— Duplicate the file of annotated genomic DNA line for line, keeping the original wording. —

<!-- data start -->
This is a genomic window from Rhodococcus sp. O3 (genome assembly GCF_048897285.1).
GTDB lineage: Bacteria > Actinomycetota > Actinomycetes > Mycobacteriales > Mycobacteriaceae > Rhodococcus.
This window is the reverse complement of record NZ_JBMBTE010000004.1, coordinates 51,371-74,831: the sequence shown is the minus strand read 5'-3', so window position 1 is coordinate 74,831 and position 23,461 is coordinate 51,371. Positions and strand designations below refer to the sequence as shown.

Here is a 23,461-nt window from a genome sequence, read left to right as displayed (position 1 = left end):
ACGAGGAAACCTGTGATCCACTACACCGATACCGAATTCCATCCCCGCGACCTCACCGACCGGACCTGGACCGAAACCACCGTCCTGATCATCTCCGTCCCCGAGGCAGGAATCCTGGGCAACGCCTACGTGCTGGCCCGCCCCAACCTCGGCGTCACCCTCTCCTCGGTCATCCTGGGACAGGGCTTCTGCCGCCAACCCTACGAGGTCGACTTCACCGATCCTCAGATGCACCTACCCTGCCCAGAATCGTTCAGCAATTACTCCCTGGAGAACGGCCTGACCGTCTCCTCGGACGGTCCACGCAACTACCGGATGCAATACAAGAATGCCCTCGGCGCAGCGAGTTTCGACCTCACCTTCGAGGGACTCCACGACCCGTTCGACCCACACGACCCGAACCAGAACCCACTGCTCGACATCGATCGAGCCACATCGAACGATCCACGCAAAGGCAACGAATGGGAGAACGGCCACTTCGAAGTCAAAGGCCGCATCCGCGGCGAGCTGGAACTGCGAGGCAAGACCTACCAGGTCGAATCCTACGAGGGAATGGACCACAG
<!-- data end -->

This is a genomic window from Rhodococcus sp. O3 (genome assembly GCF_048897285.1).
GTDB lineage: Bacteria > Actinomycetota > Actinomycetes > Mycobacteriales > Mycobacteriaceae > Rhodococcus.
This window is the reverse complement of record NZ_JBMBTE010000004.1, coordinates 51,371-74,831: the sequence shown is the minus strand read 5'-3', so window position 1 is coordinate 74,831 and position 23,461 is coordinate 51,371. Positions and strand designations below refer to the sequence as shown.

Here is a 23,461-nt window from a genome sequence, read left to right as displayed (position 1 = left end):
ACGAGGAAACCTGTGATCCACTACACCGATACCGAATTCCATCCCCGCGACCTCACCGACCGGACCTGGACCGAAACCACCGTCCTGATCATCTCCGTCCCCGAGGCAGGAATCCTGGGCAACGCCTACGTGCTGGCCCGCCCCAACCTCGGCGTCACCCTCTCCTCGGTCATCCTGGGACAGGGCTTCTGCCGCCAACCCTACGAGGTCGACTTCACCGATCCTCAGATGCACCTACCCTGCCCAGAATCGTTCAGCAATTACTCCCTGGAGAACGGCCTGACCGTCTCCTCGGACGGTCCACGCAACTACCGGATGCAATACAAGAATGCCCTCGGCGCAGCGAGTTTCGACCTCACCTTCGAGGGACTCCACGACCCGTTCGACCCACACGACCCGAACCAGAACCCACTGCTCGACATCGATCGAGCCACATCGAACGATCCACGCAAAGGCAACGAATGGGAGAACGGCCACTTCGAAGTCAAAGGCCGCATCCGCGGCGAGCTGGAACTGCGAGGCAAGACCTACCAGGTCGAATCCTACGAGGGAATGGACCACAG